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A general term applied to licensed insurance and financial advisors who may specialize in one or more of financial planning, individual, or group insurance/employee benefits. An advisor offers professional advice and guidance to their clients and are compensated on either a commission or on a fee for service basis.

Application Programming Interface (API)

A set of definitions and protocols for building and integrating application software. An API is a software intermediary that allows two applications to transfer information between them.

Benefits Consultant

An individual licensed by a provincial licensing authority in Canada to advise on and sell group insurance products offered by insurers or other organizations offering products or services related to group insurance programs. Compensation is usually fee for service based.


The percentage of eligible expenses that will be paid to a plan member when they submit a claim.


The percentage of eligible expenses that a plan member is required to pay.


The dollar amount of an eligible expense that a plan member is required to pay out-of-pocket.


A spouse or a dependent child who is attending school and who relies on the primary plan member for financial support. To claim under a group plan, all eligible dependents must be enrolled in the group plan.

Drug Access Canada

This is a website that provides healthcare professionals with information and resources about federal drug programs, reimbursement means for unfunded drugs, and patient support programs (PSPs). Other resources include insurance prior authorization claim forms, information on genomic testing for cancer patients, and the role of Drug Access Navigators (DANs).

Drug Access Navigator (DAN)

Also known as Drug Access Facilitators or Medication Reimbursement Specialists, Drug Access Navigators (DANs) are drug access experts that come from diverse professional backgrounds including pharmacy assistants, pharmacists, nurses, and social workers. A pharmacist or social worker may do the role of the DAN even by a different title.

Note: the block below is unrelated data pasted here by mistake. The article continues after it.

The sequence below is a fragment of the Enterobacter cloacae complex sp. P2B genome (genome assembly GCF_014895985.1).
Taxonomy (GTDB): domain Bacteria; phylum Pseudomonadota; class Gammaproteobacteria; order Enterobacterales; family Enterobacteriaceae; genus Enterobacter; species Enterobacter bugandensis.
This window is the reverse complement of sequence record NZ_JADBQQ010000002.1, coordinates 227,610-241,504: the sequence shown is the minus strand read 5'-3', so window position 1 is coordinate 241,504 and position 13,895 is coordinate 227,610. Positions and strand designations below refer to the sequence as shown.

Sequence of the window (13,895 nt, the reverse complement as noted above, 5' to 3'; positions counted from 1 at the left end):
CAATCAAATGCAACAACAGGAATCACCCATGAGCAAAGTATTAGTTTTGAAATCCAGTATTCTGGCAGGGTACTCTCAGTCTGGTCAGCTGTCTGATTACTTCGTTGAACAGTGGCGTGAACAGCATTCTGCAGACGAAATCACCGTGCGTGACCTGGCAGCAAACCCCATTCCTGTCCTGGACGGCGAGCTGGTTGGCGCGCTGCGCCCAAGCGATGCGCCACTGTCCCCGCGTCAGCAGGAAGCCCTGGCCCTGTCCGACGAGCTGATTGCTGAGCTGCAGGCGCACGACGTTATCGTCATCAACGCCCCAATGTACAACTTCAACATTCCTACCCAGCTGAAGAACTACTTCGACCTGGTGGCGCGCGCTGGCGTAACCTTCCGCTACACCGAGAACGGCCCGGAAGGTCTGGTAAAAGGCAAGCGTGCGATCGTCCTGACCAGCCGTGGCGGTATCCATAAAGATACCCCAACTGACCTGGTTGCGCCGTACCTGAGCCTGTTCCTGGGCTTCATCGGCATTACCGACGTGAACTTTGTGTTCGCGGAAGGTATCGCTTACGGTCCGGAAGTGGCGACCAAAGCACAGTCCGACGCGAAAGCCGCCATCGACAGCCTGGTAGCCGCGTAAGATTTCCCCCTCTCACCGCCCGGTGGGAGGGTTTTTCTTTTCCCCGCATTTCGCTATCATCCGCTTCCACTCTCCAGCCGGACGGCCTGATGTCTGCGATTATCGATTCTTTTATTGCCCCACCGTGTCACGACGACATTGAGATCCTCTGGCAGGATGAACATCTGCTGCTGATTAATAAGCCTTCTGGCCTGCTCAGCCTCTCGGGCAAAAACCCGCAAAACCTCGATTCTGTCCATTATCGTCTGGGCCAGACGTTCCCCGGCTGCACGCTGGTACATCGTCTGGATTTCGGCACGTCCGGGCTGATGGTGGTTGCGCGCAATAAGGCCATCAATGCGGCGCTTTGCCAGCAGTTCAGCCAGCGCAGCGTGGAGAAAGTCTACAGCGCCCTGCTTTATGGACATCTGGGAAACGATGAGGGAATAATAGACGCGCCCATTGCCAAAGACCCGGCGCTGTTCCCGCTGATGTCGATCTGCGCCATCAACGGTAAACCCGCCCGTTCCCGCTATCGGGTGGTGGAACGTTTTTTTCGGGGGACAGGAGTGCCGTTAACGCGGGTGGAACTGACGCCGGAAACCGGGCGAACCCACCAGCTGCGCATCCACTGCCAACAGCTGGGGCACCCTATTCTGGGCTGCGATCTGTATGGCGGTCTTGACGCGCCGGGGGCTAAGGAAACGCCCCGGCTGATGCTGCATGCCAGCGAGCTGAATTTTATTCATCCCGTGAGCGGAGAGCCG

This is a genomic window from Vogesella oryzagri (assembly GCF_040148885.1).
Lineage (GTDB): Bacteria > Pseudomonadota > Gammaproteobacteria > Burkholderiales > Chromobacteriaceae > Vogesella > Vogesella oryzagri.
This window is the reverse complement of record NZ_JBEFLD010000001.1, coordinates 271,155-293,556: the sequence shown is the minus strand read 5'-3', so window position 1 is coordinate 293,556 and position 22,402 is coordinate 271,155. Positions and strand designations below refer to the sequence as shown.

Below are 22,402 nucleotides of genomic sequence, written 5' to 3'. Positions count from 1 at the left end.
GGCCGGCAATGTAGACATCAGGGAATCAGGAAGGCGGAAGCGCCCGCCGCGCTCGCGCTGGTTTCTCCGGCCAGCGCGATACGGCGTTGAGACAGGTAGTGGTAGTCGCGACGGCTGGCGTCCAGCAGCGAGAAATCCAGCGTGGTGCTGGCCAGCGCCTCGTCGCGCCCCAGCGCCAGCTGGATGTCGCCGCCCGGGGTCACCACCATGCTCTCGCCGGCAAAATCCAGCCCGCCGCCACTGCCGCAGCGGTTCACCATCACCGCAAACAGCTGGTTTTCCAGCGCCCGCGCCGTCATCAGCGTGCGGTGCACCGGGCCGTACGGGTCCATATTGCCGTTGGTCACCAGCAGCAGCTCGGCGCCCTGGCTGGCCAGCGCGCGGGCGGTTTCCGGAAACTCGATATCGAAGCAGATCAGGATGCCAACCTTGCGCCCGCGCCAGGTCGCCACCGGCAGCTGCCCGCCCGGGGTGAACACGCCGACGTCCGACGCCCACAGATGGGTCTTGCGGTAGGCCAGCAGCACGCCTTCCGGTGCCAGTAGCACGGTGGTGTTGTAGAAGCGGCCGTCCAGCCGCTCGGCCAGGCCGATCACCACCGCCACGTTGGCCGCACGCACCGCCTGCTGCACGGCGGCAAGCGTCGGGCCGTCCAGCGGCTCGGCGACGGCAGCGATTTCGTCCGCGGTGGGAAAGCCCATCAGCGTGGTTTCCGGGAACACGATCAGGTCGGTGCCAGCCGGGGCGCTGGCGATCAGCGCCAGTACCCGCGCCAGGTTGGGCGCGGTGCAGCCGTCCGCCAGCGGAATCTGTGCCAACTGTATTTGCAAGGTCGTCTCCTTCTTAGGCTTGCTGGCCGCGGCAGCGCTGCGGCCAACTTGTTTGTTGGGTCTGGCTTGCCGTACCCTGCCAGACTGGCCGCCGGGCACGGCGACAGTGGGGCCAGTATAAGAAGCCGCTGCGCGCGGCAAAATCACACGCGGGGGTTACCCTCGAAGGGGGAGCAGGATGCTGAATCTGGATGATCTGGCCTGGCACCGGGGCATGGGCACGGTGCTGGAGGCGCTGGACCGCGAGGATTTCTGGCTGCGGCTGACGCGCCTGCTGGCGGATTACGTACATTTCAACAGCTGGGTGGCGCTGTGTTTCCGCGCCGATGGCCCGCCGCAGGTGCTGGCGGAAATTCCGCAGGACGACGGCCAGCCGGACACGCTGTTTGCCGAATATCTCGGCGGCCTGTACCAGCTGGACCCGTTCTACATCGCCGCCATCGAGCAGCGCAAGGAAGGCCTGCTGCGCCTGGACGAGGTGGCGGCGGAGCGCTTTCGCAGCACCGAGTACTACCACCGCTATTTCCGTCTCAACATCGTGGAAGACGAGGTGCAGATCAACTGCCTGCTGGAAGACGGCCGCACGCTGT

You can find more information under the Stakeholders in the prior authorization process and Resources section of this site. 

Drug Identification Numbers (DINs)

Drug Identification Numbers (DINs) are an 8 digit number assigned to drugs by Health Canada. It is a unique number that uniquely identifies product characteristics including the manufacturer, product name, active ingredients, strength, and administration. DINs can be found on the label of prescription and over the counter medication.

The Drug Product Database can can be used to determine the drug identification number (DIN) that has been assigned to a drug using a variety of search criteria including drug name and manufacturer. You can find out more about Drug Identification Numbers in the Resources section of this site.

Electronic Prior Authorization (ePA)

A process by which prior authorization claim documentation is completed online and submitted to payers (insurers, pharmacy benefit managers [PBMs], or public drug plans) electronically according to criteria established by payers. The process is frequently facilitated by a patient advocate in the form of a drug access navigator (DAN) or patient support program (PSP).

In a fully ePA environment at least some claims will be reviewed and approved/declined without any manual intervention. You can find out more about ePA here.

Group Benefits/Employee Benefits

Group benefit plans are a collection of insurance coverages usually provided under one insurance policy that typically include life, extended health (including prescription drugs), dental care, and disability coverage. Plan members insured under the policy are usually employees, but they can also be members of professional associations, organized labour, trusteed plan, alumni or student groups. The policyholder is the group or association who designs and arranges the plan, is a signatory to the contract with the insurer, reports eligible plan members to the insurer, and is responsible for remitting premium payments.

Infusion Therapy

Administration of a drug under the skin and into the bloodstream.


For the purposes of group benefits, an insurer is an organization that is governed by the Insurance Companies Act. They take on the risk for claims under the terms of the contract with the plan sponsor, are responsible for setting premium rates, contract terms, premium collection, administration, claims payment to plan members and their dependents. An insurer is often referred to as a payer because of their role in claims payment. Most insurers have an agreement with a pharmacy benefit manager (PBM) to pay drug claims electronically.

Insurance Broker

An individual licensed by a provincial licensing authority in Canada to advise on and sell employee benefits/group insurance products provided by insurers or another third party. Compensation is usually commission based.

Off Label

A prescription drug that has been prescribed for treatment of a disease or condition that has not been approved by Health Canada.

Patient Group

A not-for-profit organization that provides advocacy, advice, assistance, and resources to the public and patients diagnosed with a disease. You can find a list of some patient groups under the Resources page of this site.

Patient Support Program (PSP)